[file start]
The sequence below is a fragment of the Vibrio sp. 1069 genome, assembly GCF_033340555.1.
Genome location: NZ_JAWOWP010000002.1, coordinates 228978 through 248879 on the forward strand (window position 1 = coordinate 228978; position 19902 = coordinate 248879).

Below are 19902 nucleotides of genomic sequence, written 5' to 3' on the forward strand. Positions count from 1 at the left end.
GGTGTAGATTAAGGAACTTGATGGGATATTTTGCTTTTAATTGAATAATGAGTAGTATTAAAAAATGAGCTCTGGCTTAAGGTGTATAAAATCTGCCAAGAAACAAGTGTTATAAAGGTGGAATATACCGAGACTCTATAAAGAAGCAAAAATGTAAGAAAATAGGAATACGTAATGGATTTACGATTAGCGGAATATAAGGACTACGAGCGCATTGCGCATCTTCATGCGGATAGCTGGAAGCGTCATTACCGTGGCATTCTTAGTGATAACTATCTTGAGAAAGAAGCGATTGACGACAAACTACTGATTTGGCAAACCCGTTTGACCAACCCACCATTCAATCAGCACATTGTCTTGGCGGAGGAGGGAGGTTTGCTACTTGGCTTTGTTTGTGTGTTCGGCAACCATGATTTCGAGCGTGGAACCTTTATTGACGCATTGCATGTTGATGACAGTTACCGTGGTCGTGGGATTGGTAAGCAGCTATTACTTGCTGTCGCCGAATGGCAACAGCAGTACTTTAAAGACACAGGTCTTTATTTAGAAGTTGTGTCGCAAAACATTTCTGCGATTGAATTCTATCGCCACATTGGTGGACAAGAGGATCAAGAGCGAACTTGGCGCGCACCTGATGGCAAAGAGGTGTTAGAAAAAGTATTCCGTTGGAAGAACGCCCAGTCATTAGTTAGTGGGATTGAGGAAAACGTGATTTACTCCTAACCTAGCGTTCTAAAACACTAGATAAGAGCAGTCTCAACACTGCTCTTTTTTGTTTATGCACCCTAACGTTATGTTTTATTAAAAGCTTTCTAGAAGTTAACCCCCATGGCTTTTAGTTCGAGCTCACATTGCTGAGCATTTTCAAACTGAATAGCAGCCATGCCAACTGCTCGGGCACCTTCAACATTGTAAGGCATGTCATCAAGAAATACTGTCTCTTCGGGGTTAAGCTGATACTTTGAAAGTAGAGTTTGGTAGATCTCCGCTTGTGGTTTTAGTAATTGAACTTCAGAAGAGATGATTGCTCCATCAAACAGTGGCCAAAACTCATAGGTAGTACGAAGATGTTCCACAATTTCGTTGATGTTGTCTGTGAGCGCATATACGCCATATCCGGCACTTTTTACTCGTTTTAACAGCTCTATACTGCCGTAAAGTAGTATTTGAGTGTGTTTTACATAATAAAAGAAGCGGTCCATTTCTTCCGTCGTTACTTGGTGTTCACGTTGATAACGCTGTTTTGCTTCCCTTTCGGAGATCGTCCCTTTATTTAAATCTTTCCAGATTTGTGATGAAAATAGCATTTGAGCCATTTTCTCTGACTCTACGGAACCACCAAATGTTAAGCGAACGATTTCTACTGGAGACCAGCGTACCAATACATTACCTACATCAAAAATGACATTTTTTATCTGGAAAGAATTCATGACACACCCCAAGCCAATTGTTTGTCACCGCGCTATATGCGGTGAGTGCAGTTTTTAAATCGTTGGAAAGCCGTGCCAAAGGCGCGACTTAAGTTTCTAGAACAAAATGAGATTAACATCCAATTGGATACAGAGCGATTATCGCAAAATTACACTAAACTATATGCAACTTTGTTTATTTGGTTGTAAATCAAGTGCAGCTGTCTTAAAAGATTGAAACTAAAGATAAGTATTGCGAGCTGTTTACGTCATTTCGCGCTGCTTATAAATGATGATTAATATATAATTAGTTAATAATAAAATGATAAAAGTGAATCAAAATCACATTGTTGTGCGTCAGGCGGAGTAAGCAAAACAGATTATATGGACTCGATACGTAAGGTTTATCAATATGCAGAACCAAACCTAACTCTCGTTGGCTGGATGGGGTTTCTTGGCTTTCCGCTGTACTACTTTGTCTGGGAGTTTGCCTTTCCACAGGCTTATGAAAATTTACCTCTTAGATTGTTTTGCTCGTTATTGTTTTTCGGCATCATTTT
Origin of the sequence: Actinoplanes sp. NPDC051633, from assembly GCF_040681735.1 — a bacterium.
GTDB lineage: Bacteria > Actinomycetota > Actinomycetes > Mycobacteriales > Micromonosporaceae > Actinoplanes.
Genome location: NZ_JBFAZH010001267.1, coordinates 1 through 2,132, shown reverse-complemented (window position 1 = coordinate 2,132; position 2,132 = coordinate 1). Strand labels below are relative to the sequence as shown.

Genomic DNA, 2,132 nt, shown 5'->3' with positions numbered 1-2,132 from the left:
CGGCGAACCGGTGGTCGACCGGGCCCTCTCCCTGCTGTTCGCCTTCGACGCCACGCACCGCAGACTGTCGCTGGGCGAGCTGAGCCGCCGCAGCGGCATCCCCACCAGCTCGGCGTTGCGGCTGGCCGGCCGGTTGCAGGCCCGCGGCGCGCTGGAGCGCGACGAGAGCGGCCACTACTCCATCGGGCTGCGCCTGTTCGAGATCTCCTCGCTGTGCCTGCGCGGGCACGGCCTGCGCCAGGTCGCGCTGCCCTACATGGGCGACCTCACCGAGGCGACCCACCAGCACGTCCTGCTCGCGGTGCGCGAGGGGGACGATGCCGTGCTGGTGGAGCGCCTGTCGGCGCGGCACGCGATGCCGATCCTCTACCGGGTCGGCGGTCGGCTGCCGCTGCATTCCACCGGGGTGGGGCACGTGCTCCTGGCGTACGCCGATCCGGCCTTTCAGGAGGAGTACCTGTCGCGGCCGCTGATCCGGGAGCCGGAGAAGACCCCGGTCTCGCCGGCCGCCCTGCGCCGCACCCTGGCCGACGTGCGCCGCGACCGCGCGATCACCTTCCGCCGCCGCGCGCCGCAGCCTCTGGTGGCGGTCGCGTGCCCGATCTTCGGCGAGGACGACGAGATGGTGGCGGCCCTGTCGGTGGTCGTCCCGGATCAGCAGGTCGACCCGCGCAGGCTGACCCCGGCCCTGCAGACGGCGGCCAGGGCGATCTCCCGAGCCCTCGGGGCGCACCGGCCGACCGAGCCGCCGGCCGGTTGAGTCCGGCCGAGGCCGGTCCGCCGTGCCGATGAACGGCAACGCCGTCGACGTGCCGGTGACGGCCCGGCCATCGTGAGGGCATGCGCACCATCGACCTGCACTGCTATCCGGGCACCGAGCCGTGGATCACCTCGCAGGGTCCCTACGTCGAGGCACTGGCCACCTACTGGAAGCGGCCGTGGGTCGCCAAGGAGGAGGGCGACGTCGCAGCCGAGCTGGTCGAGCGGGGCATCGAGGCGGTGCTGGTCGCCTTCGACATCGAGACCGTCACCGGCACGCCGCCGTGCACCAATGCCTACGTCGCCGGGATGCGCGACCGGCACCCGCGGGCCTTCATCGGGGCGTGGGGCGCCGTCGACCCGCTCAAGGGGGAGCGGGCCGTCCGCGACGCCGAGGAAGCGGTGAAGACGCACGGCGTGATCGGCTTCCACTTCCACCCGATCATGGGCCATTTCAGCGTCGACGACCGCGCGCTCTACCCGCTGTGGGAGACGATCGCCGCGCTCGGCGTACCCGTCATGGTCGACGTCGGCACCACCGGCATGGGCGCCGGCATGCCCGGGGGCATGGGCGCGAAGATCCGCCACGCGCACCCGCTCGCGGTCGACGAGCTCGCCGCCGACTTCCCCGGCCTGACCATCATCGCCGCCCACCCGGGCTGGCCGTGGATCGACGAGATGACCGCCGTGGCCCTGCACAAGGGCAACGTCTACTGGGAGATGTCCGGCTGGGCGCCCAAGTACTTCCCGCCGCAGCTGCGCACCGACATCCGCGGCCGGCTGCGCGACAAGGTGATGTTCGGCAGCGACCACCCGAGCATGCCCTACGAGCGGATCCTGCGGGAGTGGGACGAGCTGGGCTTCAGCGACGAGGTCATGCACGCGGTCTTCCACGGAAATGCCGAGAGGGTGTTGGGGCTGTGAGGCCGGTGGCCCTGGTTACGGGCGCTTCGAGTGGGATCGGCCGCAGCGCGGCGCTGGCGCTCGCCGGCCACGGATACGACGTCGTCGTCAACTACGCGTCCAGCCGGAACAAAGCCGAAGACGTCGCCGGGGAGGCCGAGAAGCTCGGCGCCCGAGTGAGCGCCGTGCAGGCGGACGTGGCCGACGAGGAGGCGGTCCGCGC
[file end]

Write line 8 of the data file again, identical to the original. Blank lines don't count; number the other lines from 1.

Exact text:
Genomic DNA, 2,132 nt, shown 5'->3' with positions numbered 1-2,132 from the left: